Later during the summer of 2017 I started also to notice a change in the feeling when exercising. The high pulse came more often, and more and more I started to feel a sense of tiring, and actually stopped quite a few training sessions as I got uncomfortable with the situation. It made me more concerned, and as I really wanted to get stronger, I decided in August to open up my case again for a third time. As I was waiting for a deeper analysis I finished of the competition season, trying to have in mind not to go over the top and to stop if I ever felt dizzy or ill. You who know me, know that I never stopped...
IM 70.3 Ruegen run - 20km at race pace with an increased heart rate - focused on always evaluating how I felt as I didn't want to take any chances. I was OK during the run, but very tired afterwards and the day after... I really wanted this fixed now!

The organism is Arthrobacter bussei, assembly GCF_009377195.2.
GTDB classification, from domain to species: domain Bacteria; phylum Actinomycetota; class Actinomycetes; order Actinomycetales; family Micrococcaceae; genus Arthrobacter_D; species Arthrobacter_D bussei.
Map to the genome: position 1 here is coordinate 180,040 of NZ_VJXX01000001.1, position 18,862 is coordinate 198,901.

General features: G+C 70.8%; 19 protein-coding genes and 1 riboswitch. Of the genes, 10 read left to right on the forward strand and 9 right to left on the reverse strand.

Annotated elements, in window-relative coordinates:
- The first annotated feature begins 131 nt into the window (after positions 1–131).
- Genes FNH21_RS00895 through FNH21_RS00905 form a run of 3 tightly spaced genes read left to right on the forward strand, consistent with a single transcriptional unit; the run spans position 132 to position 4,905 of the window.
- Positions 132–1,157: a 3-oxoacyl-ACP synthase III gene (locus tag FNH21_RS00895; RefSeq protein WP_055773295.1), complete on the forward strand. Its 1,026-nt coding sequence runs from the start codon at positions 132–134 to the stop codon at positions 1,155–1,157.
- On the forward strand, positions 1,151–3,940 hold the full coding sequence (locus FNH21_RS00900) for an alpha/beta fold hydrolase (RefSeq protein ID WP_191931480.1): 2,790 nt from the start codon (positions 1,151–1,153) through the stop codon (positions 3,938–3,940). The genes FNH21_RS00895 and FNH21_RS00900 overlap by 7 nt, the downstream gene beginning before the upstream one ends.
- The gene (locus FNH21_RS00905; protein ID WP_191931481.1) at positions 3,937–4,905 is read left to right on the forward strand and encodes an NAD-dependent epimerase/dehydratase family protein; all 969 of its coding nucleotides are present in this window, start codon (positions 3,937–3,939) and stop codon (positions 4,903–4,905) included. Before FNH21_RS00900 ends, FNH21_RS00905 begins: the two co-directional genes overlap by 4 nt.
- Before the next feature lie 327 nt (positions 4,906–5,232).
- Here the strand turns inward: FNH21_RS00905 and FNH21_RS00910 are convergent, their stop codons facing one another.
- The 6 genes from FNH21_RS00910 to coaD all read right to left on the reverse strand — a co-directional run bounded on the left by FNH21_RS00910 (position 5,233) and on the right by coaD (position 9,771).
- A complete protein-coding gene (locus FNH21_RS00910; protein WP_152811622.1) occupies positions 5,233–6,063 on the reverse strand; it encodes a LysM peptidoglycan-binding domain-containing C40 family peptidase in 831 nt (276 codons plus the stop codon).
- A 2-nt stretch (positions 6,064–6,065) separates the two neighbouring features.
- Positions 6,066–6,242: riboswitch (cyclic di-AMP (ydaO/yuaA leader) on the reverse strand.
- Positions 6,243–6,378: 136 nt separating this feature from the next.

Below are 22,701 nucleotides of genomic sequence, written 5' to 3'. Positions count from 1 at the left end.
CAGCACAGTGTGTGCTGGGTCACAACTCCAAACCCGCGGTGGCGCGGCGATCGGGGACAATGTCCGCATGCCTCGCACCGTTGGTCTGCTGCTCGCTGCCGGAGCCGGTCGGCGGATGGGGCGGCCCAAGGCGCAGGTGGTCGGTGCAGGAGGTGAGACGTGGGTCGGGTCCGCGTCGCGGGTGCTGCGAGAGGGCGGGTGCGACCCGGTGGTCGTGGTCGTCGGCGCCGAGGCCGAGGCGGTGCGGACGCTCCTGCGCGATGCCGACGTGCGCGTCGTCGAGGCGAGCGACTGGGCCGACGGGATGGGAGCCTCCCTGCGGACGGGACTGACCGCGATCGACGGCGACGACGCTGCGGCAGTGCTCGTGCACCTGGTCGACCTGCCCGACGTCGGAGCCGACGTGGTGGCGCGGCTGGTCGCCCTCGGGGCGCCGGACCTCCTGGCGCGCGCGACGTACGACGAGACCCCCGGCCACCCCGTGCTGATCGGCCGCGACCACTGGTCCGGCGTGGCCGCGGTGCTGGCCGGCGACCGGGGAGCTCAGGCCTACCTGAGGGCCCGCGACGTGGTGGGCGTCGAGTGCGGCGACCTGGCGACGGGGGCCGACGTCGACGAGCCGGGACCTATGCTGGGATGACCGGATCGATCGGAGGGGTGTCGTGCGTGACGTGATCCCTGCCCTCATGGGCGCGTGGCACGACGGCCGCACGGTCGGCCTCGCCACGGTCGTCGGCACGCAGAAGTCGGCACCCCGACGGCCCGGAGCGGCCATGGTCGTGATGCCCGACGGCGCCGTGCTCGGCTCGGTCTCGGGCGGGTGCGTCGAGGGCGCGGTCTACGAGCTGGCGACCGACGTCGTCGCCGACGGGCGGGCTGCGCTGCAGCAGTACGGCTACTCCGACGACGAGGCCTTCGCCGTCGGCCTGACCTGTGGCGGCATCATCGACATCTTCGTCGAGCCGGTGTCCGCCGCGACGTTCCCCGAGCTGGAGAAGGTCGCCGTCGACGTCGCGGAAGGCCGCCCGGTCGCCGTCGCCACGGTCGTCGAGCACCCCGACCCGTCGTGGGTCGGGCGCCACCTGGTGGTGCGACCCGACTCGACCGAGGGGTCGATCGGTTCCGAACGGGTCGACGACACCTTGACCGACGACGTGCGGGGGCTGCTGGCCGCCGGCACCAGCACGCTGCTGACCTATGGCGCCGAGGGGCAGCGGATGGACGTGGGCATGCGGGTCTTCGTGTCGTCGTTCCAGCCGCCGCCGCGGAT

Time went by, and after many calls to the heart center I got them to arrange a running test on a treadmill. Equipped with ECG sensors, with one through my nose down my throat close to the heart, I set off running. My main worry was same as before, that nothing would show up on the sensors. But after only 10 minutes of running I got my heart started, quickly going up to 205 bpm… Doctors were happy getting the data and would analyze – the question was if they had enough data to evaluate if surgery was an option. A week went by, doctor called and informed me that yes, the arrhythmia seemed to be of a type suitable for surgery through catheter ablation, so I would get an appointment. And here I am four weeks later, at home after undergoing my surgery today!